I have been trying for more zander on the lures but have been failing miserably of late, so instead with the strong desire to see a float slide under and a zander in the net I fished a float session for them on the canal last night.  I took a float rod for catching baits and a barbel rod for the zeds loaded with 12lb line,  a small pellet waggler float with chemical light and just simple 20lb 7strand trace and single hook. In case I didn't catch any baits I popped into Morrison's and bought a small trout for  £1.12 which turned out to be a good move.

While I set up the bait float rod and remembered what to do (it's been a little while), I cast the zed float out with a strip of trout from the flank doubled over to expose the flesh and hooked neatly through the skin. The skin is very tough so there is little chance of the bait coming off even with a distance cast. On the canal though it is more a case of under arm pendulum swing to get it near to the trees or reeds and not in them or on the opposite bank.  Before I had the bait catching rod ready I saw a boat coming up the canal at distance, the zed float was in a perfect position so I didn't want to move it until I really had to. I waited a bit more then saw the float glide away under the surface in towards the overhanging trees. "Only one thing this can be", I thought as I stuck into something. The fish put up quite a scrap for a small one hugging the bottom and making me wonder if it was more pike than zed? Just in time before the boat reached me I had in in the net.  I must mention that when I was unhooking it in the net it managed to get some net mesh hooked over its dagger like front teeth.  As I freed the mesh the zander snapped shut its jaws as they frequently do when out of the water and managed to clamp down on my finger.  Blimey it was a strong bite and even drew blood, I was pretty lucky for it not to be any worse and I realised first hand what power they must exert on prey in order to injure and disable when they are on the hunt!

Mission accomplished now to get a few more.

I managed to get the bait rod out afterwards and hooked a nice roach straight away that managed to wriggle off the hook as I bulled it in a bit too firmly, looked about half a pound or so.  I now had the roach feeding and caught three before the last throes of daylight all of them perfect dead bait size for small canal zander. That was the last of the action though except for a dropped take that didn't connect. Finally at a swim near by the car  I was just having one or two last casts when the surface erupted with fleeing fish. They seemed to be being herded by something and I would guess zander were the culprits. There are not many pike in this canal for some reason but the stretch does hold some big perch up to 3lb plus, I doubt they were responsible however, as it was fully dark now and I'm not sure they would hunt fish in this way. From my own observations over the years when perch attack the prey fish usually seem scatter in all directions. However these fish were all leaping forwards like a shoal of pilchards or flying fish obviously being chased by a pack of predators. That would be the zander in this case I would guess. It was amazing to see and the first time I have witnessed anything like it. The attacks came and went for a few minutes with the zander chasing the shoal up and down the section over a short distance of about 30 metres (32yrds).  I quickly fetched my lure rod from the car as it was pointless deadbaiting when the fish wanted a moving bait.  Despite several casts into the throng I didn't get any takes on the small cranks or kopytos that I tried.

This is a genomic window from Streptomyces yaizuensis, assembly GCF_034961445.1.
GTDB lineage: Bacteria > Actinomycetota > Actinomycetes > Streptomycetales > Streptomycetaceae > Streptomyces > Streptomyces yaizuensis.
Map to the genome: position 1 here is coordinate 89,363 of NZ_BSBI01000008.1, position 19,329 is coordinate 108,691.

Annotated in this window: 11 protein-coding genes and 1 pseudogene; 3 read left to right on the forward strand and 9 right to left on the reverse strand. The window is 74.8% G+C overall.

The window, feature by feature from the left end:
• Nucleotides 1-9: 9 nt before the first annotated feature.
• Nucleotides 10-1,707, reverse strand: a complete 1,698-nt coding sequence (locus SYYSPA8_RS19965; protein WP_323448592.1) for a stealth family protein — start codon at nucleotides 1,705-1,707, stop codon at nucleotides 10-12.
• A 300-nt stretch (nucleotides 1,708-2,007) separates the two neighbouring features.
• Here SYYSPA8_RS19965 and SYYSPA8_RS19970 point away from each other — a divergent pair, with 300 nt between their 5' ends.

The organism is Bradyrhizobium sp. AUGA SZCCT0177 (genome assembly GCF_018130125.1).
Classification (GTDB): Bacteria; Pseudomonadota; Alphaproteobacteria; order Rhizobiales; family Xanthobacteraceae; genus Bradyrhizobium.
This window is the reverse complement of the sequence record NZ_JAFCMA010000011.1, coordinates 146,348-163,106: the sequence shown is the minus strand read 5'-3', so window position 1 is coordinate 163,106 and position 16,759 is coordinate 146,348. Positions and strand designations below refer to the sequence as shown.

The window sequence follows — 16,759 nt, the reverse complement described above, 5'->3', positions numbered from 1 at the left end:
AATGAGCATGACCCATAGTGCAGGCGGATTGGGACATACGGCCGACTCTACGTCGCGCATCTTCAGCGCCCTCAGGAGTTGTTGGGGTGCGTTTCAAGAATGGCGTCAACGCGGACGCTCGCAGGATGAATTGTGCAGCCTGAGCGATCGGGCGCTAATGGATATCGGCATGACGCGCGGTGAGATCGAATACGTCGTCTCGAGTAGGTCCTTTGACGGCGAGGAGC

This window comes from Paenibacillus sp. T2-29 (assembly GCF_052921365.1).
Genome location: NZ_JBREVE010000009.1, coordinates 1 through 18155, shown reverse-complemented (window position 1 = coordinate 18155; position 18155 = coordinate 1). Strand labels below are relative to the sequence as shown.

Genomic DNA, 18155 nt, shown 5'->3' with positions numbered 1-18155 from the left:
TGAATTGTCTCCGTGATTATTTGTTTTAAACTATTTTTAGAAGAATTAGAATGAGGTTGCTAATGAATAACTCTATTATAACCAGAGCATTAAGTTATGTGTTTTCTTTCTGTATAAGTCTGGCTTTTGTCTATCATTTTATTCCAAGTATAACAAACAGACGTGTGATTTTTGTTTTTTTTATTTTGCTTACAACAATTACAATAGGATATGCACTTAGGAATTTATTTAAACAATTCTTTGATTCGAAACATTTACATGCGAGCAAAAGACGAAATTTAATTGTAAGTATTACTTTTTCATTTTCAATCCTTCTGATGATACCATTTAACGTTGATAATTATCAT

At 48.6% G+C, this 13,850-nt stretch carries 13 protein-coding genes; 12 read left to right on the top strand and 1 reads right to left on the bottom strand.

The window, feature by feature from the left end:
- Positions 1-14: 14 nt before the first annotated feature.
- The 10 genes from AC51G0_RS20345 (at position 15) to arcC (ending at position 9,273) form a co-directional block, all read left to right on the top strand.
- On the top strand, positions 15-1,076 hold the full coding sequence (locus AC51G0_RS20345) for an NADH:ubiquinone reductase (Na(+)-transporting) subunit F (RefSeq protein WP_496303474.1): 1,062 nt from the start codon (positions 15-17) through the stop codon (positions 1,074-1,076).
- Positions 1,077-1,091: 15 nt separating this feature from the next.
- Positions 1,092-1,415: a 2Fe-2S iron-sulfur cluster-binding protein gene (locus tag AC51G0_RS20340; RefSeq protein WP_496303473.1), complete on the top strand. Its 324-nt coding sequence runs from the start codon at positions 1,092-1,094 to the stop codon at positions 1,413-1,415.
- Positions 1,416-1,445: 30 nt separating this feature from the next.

A night on the canal

Friday 16 August 2013

So far this week ... exploring

School summer holidays will be soon over and so the wife and kids are away for a few days through this week.  Left to my own devises (or is that vices?) I've been out over the last couple of evenings after work exploring some new stretches of river and reacquainting myself with some old ones.

New water to learn all about
....and old scores to settle !

Walking along just chucking a lure in here and there is an excellent way of finding out what lies underneath the surface of the river. Vital clues can be gained of where the fish might be lurking to give themselves away by a hook up or even a follow and a missed chance, or just a small detail of the swim that might make you return to that spot, it all goes in the memory banks waiting for the moment to be recalled at some future date when required. You can tell a great deal about each swim you care to investigate, where there are snags to be found, or even just a sense of the depth and bottom substrate can all be ascertained in a few minutes of jigging a small lure slowly along the bottom. Of course all this information can then be used for all your other styles of fishing and not just for lure fishing. Today I searched the river and found a few areas of gravel that are just perfect barbel swims. I wouldn't necessarily know they were there by just looking at the surface, but now they are logged in the memory ready for my eventual return to a bit of barbel fishing.

With a few more free evenings left yet, I might even be able to fit in something other then lure fishing this week, who knows?

Meanwhile, here's a selection  of this weeks photo's to end on.

Not quite a massive perch !
Harsh beauty